While there is no sure-fire formula for a good novel, there are mistakes you should avoid. That is the principle on which our book was based. But every rule has at least one tutelary genius; an author who triumphs despite – or because of – having run roughshod over it. Ulysses is baffling, over-written, and plotless. Tristram Shandy takes a long time getting started (the hero isn’t born until Volume III). Others include:
1. Candide: Almost every writing guide will tell you that the plot should be driven by the protagonist’s actions; s/he should not be passively batted around by fate until fate’s arms tire and the happy ending results. Of course, that is Candide in a nutshell.
2. The Brothers Karamazov: Here Dostoevsky continually halts the plot while one character after another recounts his dreams, concept of sacred love, or the plot of a long prose poem he wrote as a teenager. Not only does Dostoevsky get away with it, his most celebrated passage is the bit about the prose poem.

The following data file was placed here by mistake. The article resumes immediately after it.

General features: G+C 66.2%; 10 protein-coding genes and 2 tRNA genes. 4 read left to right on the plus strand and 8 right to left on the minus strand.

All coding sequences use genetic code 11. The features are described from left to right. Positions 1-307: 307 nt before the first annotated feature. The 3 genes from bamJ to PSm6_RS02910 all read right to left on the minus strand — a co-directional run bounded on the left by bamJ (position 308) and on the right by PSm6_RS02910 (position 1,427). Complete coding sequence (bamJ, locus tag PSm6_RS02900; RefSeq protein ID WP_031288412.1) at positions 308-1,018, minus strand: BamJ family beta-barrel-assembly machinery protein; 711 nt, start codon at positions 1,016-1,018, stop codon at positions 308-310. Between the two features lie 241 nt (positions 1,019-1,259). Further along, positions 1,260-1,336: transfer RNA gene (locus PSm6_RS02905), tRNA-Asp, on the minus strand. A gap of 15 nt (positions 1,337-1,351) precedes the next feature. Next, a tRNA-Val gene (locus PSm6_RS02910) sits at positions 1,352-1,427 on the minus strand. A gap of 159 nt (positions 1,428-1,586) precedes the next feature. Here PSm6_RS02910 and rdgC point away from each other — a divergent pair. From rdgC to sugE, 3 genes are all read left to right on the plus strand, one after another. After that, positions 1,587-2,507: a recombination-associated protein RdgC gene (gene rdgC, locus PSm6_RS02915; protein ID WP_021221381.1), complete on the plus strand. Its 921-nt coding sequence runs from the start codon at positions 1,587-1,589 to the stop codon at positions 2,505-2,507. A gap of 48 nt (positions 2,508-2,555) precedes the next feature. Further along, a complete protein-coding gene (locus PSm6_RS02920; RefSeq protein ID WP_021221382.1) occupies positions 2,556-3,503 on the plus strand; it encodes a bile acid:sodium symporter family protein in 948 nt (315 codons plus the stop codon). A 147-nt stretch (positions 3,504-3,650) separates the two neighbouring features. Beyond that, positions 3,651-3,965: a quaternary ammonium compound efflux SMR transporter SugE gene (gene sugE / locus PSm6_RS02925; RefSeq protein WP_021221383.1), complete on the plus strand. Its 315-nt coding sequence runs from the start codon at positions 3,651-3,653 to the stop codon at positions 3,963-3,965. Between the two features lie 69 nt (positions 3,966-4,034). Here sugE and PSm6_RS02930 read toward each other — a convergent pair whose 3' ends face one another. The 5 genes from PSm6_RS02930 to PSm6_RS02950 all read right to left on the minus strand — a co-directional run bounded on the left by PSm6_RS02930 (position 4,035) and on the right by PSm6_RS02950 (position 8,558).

3. Lolita: Writers should avoid using obscure words or ornate prose purely for the sake of using obscure words and ornate prose. If those writers are writing in a second language, they are likely to be headed for a humiliating garble. In Nabokov’s hands, though, words like leporine and matitudinal are a sensual pleasure.
4. To the Lighthouse: It is easier for the reader if the novelist does not hop merrily from one person’s point of view to another, from head to head like a summer cold, guided by mere proximity. Unless you are Virginia Woolf, in which case this creates a fascinating compound view of life, sort of like the spider’s-eye view in old horror movies.
5. Watership Down: The vast majority of aspiring writers should not write a 500-page novel from the point of view of a rabbit.